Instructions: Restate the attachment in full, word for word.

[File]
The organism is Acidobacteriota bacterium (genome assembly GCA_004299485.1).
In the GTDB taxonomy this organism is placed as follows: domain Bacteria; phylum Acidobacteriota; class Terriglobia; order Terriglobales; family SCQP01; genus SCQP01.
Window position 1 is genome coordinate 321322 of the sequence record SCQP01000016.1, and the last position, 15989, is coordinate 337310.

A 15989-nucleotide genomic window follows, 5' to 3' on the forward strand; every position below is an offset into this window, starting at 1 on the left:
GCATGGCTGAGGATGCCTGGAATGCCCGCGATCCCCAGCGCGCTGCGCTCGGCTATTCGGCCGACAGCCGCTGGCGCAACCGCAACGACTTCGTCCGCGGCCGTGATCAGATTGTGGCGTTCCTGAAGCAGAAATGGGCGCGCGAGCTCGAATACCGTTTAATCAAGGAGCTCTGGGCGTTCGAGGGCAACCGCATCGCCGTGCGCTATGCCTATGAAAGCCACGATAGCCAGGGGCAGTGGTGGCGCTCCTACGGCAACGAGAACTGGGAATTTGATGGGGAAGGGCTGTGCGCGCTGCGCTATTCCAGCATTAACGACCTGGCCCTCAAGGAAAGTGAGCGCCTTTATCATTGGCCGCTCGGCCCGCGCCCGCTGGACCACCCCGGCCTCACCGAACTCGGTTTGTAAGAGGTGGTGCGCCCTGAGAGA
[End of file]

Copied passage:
The organism is Acidobacteriota bacterium (genome assembly GCA_004299485.1).
In the GTDB taxonomy this organism is placed as follows: domain Bacteria; phylum Acidobacteriota; class Terriglobia; order Terriglobales; family SCQP01; genus SCQP01.
Window position 1 is genome coordinate 321322 of the sequence record SCQP01000016.1, and the last position, 15989, is coordinate 337310.

A 15989-nucleotide genomic window follows, 5' to 3' on the forward strand; every position below is an offset into this window, starting at 1 on the left:
GCATGGCTGAGGATGCCTGGAATGCCCGCGATCCCCAGCGCGCTGCGCTCGGCTATTCGGCCGACAGCCGCTGGCGCAACCGCAACGACTTCGTCCGCGGCCGTGATCAGATTGTGGCGTTCCTGAAGCAGAAATGGGCGCGCGAGCTCGAATACCGTTTAATCAAGGAGCTCTGGGCGTTCGAGGGCAACCGCATCGCCGTGCGCTATGCCTATGAAAGCCACGATAGCCAGGGGCAGTGGTGGCGCTCCTACGGCAACGAGAACTGGGAATTTGATGGGGAAGGGCTGTGCGCGCTGCGCTATTCCAGCATTAACGACCTGGCCCTCAAGGAAAGTGAGCGCCTTTATCATTGGCCGCTCGGCCCGCGCCCGCTGGACCACCCCGGCCTCACCGAACTCGGTTTGTAAGAGGTGGTGCGCCCTGAGAGA